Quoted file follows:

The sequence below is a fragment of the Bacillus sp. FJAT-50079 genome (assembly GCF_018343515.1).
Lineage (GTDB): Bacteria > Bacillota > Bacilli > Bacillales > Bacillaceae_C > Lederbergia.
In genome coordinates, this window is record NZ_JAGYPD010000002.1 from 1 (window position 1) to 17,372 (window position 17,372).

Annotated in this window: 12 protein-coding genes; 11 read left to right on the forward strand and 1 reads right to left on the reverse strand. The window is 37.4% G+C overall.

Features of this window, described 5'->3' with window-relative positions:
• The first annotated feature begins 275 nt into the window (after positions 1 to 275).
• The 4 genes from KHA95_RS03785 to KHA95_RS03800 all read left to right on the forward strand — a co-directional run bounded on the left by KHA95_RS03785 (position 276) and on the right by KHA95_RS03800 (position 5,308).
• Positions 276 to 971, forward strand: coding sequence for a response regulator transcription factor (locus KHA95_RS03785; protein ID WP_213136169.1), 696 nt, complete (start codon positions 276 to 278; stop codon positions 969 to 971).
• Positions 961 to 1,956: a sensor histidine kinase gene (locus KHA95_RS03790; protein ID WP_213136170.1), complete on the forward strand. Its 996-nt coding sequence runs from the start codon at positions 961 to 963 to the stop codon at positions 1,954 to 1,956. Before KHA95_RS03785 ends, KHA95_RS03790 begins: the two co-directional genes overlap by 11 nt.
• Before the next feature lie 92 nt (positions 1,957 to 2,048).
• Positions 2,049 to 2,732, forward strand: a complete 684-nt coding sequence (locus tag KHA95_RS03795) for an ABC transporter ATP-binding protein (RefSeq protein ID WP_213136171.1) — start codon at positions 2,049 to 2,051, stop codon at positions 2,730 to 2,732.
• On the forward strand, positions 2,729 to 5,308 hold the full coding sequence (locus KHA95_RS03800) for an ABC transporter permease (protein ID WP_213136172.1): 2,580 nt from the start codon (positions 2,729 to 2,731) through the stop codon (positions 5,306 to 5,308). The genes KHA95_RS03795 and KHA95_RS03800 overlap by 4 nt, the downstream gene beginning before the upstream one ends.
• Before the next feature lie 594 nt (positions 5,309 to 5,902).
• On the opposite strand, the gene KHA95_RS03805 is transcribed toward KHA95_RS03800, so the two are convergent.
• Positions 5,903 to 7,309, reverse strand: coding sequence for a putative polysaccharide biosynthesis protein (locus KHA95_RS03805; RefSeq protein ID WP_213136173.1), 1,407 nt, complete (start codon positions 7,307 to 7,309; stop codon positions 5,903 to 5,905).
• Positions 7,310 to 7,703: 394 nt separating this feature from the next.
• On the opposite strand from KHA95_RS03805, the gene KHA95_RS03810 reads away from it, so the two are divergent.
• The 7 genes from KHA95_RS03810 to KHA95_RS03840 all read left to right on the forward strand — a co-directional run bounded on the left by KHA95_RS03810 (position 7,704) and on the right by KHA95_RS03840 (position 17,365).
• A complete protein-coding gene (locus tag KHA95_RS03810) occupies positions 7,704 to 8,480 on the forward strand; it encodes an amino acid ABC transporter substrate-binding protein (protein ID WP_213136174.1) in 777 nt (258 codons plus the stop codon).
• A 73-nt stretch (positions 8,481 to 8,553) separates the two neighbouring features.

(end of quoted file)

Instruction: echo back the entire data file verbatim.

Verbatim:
The sequence below is a fragment of the Bacillus sp. FJAT-50079 genome (assembly GCF_018343515.1).
Lineage (GTDB): Bacteria > Bacillota > Bacilli > Bacillales > Bacillaceae_C > Lederbergia.
In genome coordinates, this window is record NZ_JAGYPD010000002.1 from 1 (window position 1) to 17,372 (window position 17,372).

Annotated in this window: 12 protein-coding genes; 11 read left to right on the forward strand and 1 reads right to left on the reverse strand. The window is 37.4% G+C overall.

Features of this window, described 5'->3' with window-relative positions:
• The first annotated feature begins 275 nt into the window (after positions 1 to 275).
• The 4 genes from KHA95_RS03785 to KHA95_RS03800 all read left to right on the forward strand — a co-directional run bounded on the left by KHA95_RS03785 (position 276) and on the right by KHA95_RS03800 (position 5,308).
• Positions 276 to 971, forward strand: coding sequence for a response regulator transcription factor (locus KHA95_RS03785; protein ID WP_213136169.1), 696 nt, complete (start codon positions 276 to 278; stop codon positions 969 to 971).
• Positions 961 to 1,956: a sensor histidine kinase gene (locus KHA95_RS03790; protein ID WP_213136170.1), complete on the forward strand. Its 996-nt coding sequence runs from the start codon at positions 961 to 963 to the stop codon at positions 1,954 to 1,956. Before KHA95_RS03785 ends, KHA95_RS03790 begins: the two co-directional genes overlap by 11 nt.
• Before the next feature lie 92 nt (positions 1,957 to 2,048).
• Positions 2,049 to 2,732, forward strand: a complete 684-nt coding sequence (locus tag KHA95_RS03795) for an ABC transporter ATP-binding protein (RefSeq protein ID WP_213136171.1) — start codon at positions 2,049 to 2,051, stop codon at positions 2,730 to 2,732.
• On the forward strand, positions 2,729 to 5,308 hold the full coding sequence (locus KHA95_RS03800) for an ABC transporter permease (protein ID WP_213136172.1): 2,580 nt from the start codon (positions 2,729 to 2,731) through the stop codon (positions 5,306 to 5,308). The genes KHA95_RS03795 and KHA95_RS03800 overlap by 4 nt, the downstream gene beginning before the upstream one ends.
• Before the next feature lie 594 nt (positions 5,309 to 5,902).
• On the opposite strand, the gene KHA95_RS03805 is transcribed toward KHA95_RS03800, so the two are convergent.
• Positions 5,903 to 7,309, reverse strand: coding sequence for a putative polysaccharide biosynthesis protein (locus KHA95_RS03805; RefSeq protein ID WP_213136173.1), 1,407 nt, complete (start codon positions 7,307 to 7,309; stop codon positions 5,903 to 5,905).
• Positions 7,310 to 7,703: 394 nt separating this feature from the next.
• On the opposite strand from KHA95_RS03805, the gene KHA95_RS03810 reads away from it, so the two are divergent.
• The 7 genes from KHA95_RS03810 to KHA95_RS03840 all read left to right on the forward strand — a co-directional run bounded on the left by KHA95_RS03810 (position 7,704) and on the right by KHA95_RS03840 (position 17,365).
• A complete protein-coding gene (locus tag KHA95_RS03810) occupies positions 7,704 to 8,480 on the forward strand; it encodes an amino acid ABC transporter substrate-binding protein (protein ID WP_213136174.1) in 777 nt (258 codons plus the stop codon).
• A 73-nt stretch (positions 8,481 to 8,553) separates the two neighbouring features.